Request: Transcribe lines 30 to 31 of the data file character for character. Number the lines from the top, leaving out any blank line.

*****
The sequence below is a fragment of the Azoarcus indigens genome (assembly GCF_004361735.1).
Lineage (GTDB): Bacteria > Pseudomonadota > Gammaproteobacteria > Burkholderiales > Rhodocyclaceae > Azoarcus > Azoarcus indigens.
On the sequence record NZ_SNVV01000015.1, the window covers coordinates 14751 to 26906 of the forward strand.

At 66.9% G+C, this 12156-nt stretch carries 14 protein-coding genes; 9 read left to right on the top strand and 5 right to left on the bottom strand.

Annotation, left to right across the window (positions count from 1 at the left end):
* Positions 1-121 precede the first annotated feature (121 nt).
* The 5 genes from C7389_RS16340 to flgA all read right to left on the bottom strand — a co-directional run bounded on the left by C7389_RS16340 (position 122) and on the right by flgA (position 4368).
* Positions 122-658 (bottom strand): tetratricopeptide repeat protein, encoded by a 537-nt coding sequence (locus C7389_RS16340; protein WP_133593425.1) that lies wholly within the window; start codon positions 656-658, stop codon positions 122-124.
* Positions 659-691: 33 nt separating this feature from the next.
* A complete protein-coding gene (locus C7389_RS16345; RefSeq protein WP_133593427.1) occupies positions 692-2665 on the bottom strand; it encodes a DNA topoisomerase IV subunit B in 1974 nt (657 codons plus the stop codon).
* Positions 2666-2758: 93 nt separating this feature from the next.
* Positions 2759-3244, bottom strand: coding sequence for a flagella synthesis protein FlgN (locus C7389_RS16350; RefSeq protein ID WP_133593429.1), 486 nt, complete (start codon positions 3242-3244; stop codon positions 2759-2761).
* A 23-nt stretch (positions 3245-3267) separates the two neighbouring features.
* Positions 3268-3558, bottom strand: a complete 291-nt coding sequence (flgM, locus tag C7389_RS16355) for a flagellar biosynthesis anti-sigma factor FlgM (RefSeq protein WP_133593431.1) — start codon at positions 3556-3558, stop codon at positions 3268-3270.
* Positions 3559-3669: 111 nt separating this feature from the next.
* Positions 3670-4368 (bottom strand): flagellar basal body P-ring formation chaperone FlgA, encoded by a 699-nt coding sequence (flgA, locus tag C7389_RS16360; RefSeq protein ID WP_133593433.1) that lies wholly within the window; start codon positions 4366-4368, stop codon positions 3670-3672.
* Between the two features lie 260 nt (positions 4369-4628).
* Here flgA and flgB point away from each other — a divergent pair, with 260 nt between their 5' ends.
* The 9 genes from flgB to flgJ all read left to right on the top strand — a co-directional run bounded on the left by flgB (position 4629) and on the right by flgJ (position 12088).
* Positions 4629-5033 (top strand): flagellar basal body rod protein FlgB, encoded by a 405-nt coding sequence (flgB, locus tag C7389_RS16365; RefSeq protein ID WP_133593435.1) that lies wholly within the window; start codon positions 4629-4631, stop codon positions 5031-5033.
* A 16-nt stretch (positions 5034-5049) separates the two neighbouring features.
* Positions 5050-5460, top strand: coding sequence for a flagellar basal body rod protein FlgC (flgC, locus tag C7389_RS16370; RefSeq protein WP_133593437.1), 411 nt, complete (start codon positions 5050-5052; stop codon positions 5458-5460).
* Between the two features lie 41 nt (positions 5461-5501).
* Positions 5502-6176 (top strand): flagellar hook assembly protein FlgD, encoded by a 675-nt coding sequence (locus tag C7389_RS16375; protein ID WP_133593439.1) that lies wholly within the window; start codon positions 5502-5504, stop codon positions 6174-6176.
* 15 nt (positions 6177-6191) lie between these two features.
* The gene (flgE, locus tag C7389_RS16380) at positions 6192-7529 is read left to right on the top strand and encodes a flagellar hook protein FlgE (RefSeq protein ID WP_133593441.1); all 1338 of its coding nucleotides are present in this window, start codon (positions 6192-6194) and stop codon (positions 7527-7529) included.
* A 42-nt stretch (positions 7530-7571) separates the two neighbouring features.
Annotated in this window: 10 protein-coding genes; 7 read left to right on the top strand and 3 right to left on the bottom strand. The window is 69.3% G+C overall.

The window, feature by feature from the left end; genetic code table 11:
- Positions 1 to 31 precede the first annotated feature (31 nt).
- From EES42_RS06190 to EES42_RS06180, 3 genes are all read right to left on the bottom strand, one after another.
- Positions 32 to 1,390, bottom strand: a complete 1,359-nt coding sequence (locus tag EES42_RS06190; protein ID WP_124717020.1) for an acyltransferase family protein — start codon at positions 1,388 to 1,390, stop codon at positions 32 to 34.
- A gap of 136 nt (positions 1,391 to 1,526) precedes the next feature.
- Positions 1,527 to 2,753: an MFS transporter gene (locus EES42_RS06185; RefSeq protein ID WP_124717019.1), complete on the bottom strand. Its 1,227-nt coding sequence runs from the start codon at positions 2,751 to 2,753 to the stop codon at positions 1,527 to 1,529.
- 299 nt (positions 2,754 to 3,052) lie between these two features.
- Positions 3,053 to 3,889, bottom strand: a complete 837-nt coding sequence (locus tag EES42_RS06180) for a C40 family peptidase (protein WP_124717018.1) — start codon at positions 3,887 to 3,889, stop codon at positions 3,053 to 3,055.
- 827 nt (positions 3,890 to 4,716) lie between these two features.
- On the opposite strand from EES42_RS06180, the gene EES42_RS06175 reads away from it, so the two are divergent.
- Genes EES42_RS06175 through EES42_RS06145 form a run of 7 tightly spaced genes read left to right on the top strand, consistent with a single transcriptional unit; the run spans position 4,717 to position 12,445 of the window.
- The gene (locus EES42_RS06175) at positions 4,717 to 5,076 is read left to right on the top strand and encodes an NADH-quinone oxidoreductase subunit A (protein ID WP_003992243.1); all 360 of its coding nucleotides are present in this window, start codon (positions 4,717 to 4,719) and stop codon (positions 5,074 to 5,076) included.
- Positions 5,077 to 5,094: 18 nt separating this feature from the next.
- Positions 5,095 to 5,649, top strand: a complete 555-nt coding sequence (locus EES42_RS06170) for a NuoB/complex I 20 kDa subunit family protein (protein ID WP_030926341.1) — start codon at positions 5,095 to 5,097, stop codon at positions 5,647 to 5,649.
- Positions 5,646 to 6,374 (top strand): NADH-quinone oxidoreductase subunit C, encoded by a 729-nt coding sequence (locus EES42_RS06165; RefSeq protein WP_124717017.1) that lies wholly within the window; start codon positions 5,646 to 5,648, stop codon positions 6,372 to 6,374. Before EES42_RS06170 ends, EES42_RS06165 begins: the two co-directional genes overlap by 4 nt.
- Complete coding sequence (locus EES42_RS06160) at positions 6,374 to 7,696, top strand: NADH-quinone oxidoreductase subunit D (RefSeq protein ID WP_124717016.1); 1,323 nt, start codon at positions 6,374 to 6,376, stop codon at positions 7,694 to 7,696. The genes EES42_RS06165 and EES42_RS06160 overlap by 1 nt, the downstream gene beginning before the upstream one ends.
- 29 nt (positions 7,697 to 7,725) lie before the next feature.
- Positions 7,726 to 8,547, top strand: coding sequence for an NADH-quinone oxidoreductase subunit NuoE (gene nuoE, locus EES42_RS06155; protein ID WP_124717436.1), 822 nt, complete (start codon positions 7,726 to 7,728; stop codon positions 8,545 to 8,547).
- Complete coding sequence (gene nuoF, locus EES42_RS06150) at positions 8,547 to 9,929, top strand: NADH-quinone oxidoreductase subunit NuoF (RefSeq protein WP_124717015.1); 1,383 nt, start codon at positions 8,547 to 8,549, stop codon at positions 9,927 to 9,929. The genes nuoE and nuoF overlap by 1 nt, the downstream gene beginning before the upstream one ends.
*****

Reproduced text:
- Positions 1 to 31 precede the first annotated feature (31 nt).
- From EES42_RS06190 to EES42_RS06180, 3 genes are all read right to left on the bottom strand, one after another.